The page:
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Technology Shocks and Employment

  • Fabrice Collard
  • Harris Dellas

Recent empirical work has suggested that in response to a positive technology shock employment shows a persistent decline. This finding has raised doubts concerning the relevance of the RBC model as well as the quantitative significance of technology shocks as a source of aggregate fluctuations. We show that the standard, open economy, flexible price RBC model can easily match the negative conditional correlation between productivity and employment quite well if domestic and foreign goods are not good substitutes in the short run. The computed variance-decompositions also suggest that there is no empirical inconsistency between matching this correlation and accepting that technology shocks are the main source of variation in output while demand shocks are the main source of variation in employment. Moreover, using a low rather than a high degree of substitution does not worsen model performance along any other dimensions.

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Paper provided by Universitaet Bern, Departement Volkswirtschaft in its series Diskussionsschriften with number dp0217.

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Date of creation: Dec 2002
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Handle: RePEc:ube:dpvwib:dp0217
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  1. Collard, Fabrice & Dellas, Harris, 2002. "Exchange rate systems and macroeconomic stability," Journal of Monetary Economics, Elsevier, vol. 49(3), pages 571-599, April.
  2. Unknown, 1998. "Discussion," Journal of Economic Psychology, Elsevier, vol. 19(5), pages 619-643, October.
  3. Chari, V V & Kehoe, Patrick J & McGrattan, Ellen R, 2002. "Can Sticky Price Models Generate Volatile and Persistent Real Exchange Rates?," Review of Economic Studies, Wiley Blackwell, vol. 69(3), pages 533-63, July.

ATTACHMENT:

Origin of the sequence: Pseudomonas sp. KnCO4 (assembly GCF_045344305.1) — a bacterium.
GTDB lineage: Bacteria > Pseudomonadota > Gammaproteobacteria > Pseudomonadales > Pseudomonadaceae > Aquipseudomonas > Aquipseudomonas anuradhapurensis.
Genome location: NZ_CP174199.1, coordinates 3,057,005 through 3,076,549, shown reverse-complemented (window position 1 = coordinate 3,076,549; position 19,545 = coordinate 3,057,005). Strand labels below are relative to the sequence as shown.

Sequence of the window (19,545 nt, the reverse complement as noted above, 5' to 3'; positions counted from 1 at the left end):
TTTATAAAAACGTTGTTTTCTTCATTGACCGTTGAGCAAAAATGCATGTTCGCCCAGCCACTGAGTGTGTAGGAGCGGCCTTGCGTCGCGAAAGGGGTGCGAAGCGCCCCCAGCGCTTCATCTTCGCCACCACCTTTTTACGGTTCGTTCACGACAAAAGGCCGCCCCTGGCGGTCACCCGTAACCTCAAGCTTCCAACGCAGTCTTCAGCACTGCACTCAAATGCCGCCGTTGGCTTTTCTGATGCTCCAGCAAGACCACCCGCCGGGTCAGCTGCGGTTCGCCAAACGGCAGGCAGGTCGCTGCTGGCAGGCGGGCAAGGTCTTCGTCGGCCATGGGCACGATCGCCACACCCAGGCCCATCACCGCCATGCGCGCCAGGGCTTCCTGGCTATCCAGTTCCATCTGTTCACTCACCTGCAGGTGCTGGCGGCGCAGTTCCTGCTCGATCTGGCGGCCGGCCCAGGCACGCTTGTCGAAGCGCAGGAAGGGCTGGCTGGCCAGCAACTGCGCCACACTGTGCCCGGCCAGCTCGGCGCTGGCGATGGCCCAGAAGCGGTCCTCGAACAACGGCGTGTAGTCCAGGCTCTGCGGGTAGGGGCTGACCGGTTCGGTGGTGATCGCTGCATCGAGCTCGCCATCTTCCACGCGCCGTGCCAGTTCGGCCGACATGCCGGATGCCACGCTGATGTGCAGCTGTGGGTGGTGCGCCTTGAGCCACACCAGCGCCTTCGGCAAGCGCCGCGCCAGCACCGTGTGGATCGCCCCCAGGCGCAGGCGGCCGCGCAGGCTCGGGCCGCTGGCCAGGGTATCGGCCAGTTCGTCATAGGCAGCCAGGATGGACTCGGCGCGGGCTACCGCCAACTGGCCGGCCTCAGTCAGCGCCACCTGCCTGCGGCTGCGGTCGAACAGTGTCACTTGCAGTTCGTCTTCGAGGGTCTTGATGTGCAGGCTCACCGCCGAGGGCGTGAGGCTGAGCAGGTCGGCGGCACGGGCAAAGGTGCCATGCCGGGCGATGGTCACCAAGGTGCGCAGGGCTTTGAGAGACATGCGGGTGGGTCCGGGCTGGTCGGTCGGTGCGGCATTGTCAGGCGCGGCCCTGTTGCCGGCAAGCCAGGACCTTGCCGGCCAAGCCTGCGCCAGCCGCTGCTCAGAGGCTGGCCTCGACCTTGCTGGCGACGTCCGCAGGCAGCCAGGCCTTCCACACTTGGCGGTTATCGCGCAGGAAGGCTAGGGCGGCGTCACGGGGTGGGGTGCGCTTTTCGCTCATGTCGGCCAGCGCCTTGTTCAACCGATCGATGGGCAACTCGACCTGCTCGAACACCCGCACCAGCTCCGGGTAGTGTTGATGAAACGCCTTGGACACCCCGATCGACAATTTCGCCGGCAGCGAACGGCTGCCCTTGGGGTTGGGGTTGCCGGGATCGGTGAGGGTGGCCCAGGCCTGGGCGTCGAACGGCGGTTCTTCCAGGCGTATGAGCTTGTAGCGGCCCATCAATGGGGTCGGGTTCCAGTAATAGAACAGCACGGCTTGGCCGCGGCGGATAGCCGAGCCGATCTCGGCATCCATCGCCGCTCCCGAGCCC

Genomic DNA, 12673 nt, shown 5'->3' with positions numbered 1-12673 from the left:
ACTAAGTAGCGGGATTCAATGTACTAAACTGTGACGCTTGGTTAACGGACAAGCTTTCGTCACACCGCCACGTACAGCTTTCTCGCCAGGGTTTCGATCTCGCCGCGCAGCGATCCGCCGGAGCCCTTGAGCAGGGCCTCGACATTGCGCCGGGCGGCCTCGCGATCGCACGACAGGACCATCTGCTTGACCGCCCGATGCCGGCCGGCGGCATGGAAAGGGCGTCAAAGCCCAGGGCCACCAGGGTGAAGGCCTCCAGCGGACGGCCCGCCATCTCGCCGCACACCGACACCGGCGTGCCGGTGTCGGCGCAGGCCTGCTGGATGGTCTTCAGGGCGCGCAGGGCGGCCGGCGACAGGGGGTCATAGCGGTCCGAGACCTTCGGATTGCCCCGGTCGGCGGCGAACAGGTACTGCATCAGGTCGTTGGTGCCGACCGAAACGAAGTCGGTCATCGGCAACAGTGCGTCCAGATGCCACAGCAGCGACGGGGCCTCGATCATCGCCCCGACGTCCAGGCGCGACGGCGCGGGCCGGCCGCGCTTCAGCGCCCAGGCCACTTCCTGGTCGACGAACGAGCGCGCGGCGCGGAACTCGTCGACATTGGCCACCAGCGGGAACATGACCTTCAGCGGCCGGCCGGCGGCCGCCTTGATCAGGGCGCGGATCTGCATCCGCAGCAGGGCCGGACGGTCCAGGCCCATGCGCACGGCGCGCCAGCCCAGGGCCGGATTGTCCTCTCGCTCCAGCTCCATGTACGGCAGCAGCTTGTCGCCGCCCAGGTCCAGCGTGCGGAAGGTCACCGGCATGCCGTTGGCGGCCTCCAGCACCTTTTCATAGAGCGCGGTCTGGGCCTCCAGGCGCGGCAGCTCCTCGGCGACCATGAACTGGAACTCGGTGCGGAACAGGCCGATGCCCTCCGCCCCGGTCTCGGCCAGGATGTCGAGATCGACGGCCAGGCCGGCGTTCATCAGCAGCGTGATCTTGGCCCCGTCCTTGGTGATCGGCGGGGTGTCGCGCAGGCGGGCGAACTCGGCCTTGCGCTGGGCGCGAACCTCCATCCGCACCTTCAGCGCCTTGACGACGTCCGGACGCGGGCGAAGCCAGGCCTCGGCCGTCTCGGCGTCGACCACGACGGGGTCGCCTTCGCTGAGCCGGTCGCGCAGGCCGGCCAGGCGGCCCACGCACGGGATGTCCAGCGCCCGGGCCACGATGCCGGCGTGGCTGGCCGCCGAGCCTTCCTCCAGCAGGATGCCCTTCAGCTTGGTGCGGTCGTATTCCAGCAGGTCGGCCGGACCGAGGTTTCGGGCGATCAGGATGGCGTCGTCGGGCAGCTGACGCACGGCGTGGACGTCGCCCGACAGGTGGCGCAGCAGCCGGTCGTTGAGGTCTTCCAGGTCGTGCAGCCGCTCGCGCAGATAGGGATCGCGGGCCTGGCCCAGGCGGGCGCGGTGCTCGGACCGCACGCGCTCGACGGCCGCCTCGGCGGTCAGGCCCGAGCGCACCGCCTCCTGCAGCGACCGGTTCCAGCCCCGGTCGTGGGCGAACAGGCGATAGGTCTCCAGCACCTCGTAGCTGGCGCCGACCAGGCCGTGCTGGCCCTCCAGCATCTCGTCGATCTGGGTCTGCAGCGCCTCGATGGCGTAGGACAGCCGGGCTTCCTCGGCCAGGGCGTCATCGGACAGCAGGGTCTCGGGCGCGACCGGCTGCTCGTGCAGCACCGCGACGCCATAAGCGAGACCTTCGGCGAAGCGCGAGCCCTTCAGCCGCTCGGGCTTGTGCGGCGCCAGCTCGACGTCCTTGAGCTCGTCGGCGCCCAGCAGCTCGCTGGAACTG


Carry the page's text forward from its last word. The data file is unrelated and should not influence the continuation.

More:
4. Unknown, 1998. "Discussion," Journal of Economic Psychology, Elsevier, vol. 19(5), pages 645-650, October.
  5. Susanto Basu & John Fernald & Miles Kimball, 2002. "Are Technology Improvements Contractionary?," Harvard Institute of Economic Research Working Papers 1986, Harvard - Institute of Economic Research.
  6. Lawrence J. Christiano & Richard M. Todd, 1996. "Time to plan and aggregate fluctuations," Quarterly Review, Federal Reserve Bank of Minneapolis, issue Win, pages 14-27.
  7. John Whalley, 1984. "Trade Liberalization among Major World Trading Areas," MIT Press Books, The MIT Press, edition 1, volume 1, number 0262231204, June.
  8. Robert G. King & Sergio T. Rebelo, 2000. "Resuscitating Real Business Cycles," RCER Working Papers 467, University of Rochester - Center for Economic Research (RCER).
  9. José Angulo & N. Cressie & C. Wikle & P. Soidán & M. Bande & C. Glasbey & John Kent & Ana Militino & Michael Stein, 1998. "Discussion," TEST: An Official Journal of the Spanish Society of Statistics and Operations Research, Springer, vol. 7(2), pages 283-285, December.
  10. David K. Backus & Patrick J. Kehoe & Finn E. Kydland, 1993. "International Business Cycles: Theory and Evidence," Working Papers 93-21, New York University, Leonard N. Stern School of Business, Department of Economics.
  11. Jordi Gali, 2002. "New Perspectives on Monetary Policy, Inflation, and the Business Cycle," NBER Working Papers 8767, National Bureau of Economic Research, Inc.
  12. Neville Francis & Valerie A. Ramey, 2002. "Is the Technology-Driven Real Business Cycle Hypothesis Dead?," NBER Working Papers 8726, National Bureau of Economic Research, Inc.
  13. Michael Dotsey, 1999. "Structure from shocks," Working Paper 99-06, Federal Reserve Bank of Richmond.
  14. Unknown, 1998. "Discussion," Journal of Economic Psychology, Elsevier, vol. 19(5), pages 651-652, October.
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